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Ohio State Reformatory
U.S. National Register of Historic Places
Ohio State Reformatory, Mansfield, Ohio
Ohio State Reformatory is located in Ohio
Location: Olivesburg Road, Mansfield, Ohio
Coordinates: 40°47′07″N 82°30′18″W / 40.78528°N 82.505°W / 40.78528; -82.505Coordinates: 40°47′07″N 82°30′18″W / 40.78528°N 82.505°W / 40.78528; -82.505
Built/Founded: 1886
Architect: Levi T. Scofield
Architectural style(s): Romanesque Revival
Governing body: State
Added to NRHP: April 14, 1983
NRHP Reference#: 83002039 [1]

The Ohio State Reformatory (OSR), also known as the Mansfield Reformatory, is a historic prison located in Mansfield, Ohio in the United States.



The facility was built between 1886 and 1910. The original architect for the design was Levi T. Scofield from Cleveland[2], although the creation and construction of the entire building was entrusted to F.F. Schnitzer, whose name also appears on the cornerstone, and is recorded as Superintendent in documents found in the cornerstone.[3] Schnitzer was presented with a silver double inkwell by the governor of the state in a lavish ceremony to thank him for his services. Although the architecture is often described as Germanic castle architecture, it is actually mostly Romanesque Revival.

The Reformatory remained in full operation until 1972, at which time the Southern Ohio Correctional Facility was opened. The facility was completely closed down in 1990. Part of the grounds and support buildings however, including the outer wall have been demolished since the closing. In 1995, the "Mansfield Reformatory Preservation Society" was formed. They have turned the prison into a museum and conduct tours to help fund grounds rehabilitation projects and currently work to stabilize the buildings against further deterioration.[4]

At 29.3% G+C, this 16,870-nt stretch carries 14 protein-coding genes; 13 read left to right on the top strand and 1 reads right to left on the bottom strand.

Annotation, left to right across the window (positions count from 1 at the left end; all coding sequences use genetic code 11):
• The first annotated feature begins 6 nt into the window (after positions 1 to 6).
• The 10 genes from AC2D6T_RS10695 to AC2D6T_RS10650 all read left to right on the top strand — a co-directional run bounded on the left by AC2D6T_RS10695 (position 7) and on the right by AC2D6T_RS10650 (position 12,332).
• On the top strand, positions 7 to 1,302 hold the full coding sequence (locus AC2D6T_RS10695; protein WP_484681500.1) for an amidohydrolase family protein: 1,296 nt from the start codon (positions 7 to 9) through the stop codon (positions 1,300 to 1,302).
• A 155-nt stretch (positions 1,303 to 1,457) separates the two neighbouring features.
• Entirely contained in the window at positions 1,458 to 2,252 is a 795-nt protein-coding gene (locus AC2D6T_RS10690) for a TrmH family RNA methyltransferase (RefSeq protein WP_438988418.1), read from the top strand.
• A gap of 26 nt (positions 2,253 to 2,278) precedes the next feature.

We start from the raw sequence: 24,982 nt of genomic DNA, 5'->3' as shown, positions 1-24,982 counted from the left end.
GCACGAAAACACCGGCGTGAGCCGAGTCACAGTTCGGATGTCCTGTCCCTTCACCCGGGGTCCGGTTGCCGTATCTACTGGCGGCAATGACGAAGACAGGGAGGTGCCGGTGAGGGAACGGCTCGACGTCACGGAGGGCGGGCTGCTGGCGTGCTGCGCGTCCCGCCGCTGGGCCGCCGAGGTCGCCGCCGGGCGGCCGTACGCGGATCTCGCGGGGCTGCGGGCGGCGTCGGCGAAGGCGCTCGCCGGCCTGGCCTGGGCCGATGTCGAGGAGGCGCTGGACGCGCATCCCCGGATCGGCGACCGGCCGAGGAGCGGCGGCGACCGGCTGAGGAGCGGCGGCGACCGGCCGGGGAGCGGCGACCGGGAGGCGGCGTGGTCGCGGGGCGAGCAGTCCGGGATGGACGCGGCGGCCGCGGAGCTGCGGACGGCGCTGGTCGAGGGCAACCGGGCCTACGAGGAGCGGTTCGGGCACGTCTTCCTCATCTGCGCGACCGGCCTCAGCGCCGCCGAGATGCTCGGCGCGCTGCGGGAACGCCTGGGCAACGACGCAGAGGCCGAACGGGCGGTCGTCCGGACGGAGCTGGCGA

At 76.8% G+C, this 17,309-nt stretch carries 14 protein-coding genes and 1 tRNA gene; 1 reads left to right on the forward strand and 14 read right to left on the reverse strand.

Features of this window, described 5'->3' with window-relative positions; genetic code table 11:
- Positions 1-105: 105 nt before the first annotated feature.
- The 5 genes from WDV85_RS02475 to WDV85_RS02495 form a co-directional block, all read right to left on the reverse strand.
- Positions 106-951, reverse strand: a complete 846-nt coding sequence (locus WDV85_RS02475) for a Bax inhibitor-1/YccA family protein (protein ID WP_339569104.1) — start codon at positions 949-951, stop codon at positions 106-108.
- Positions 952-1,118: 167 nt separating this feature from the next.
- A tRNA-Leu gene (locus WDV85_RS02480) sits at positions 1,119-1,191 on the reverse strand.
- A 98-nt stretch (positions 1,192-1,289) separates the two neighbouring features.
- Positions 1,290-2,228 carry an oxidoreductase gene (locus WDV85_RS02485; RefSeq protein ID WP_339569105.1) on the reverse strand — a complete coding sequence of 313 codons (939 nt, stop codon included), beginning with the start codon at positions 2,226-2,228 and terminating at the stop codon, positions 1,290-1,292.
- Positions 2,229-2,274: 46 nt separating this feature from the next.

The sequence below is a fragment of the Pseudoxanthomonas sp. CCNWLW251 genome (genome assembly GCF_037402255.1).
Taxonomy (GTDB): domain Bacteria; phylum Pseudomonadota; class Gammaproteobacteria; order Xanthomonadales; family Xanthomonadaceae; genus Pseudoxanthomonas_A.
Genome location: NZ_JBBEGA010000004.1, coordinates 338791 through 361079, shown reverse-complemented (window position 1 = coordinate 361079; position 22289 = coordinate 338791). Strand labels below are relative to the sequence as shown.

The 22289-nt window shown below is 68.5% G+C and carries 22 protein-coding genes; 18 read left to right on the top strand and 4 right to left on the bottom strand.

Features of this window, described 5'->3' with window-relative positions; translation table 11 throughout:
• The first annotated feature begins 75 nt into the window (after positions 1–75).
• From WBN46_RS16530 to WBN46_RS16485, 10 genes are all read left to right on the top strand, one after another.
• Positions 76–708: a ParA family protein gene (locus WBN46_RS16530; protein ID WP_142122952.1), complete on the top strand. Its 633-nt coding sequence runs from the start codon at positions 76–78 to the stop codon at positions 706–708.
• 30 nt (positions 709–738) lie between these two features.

The facility still holds the largest free standing cell block in the world at six tiers high.

From 1935 until 1959 Arthur Lewis Glattke was the Superintendent. Initially a political appointment following Glattke's work on the Martin Davey campaign, by all accounts Glattke was respected by professionals and inmates alike. He implemented many reforms such as piped in radio music in the cell blocks. Glattke's wife, Helen Bauer Glattke, died of pneumonia three days following an accident in November 1950 where a handgun discharged when she was reaching into a jewelry box in the family's quarters. Glattke died following a heart attack suffered in his office on February 10, 1959.

OSR is supposedly haunted with several paranormal "hotspots" such as the two chapels, the area around the warden's office, the infirmary and solitary confinement. Over 200 people died at the OSR, including a few guards who were killed during escape attempts.

Restoration and tours

The Mansfield Reformatory Preservation Society is currently working to restore the facility to its original state. Restorations to date include the removal of debris, replacement of roofing, complete restoration of the Warden's quarters, as well as the complete restoration of the central guard room between the East and West Cell Blocks. The restorations are being funded through donations and tour fees.

Movies and television

The facility gained fame when it served as Shawshank State Prison in the 1994 movie The Shawshank Redemption starring Tim Robbins and Morgan Freeman.

The facility has also been used in many other productions (even while it still held inmates), such as


  1. ^ "National Register Information System". National Register of Historic Places. National Park Service. 2008-06-01.  
  2. ^ The Ohio State Reformatory. "". Retrieved 2007-04-29.  
  3. ^ Ohio Intermediate Penitentiary items on Ohio Memory Online Scrapbook
  4. ^ Ohio State Reformatory. "". Retrieved 2007-04-29.  
  5. ^ The Dead Matter (2008). "". Retrieved 2007-08-22.  
  6. ^ Horror film crew shoots at former local prison. Lou Whitmire. "". Retrieved 2007-08-22.  

External links



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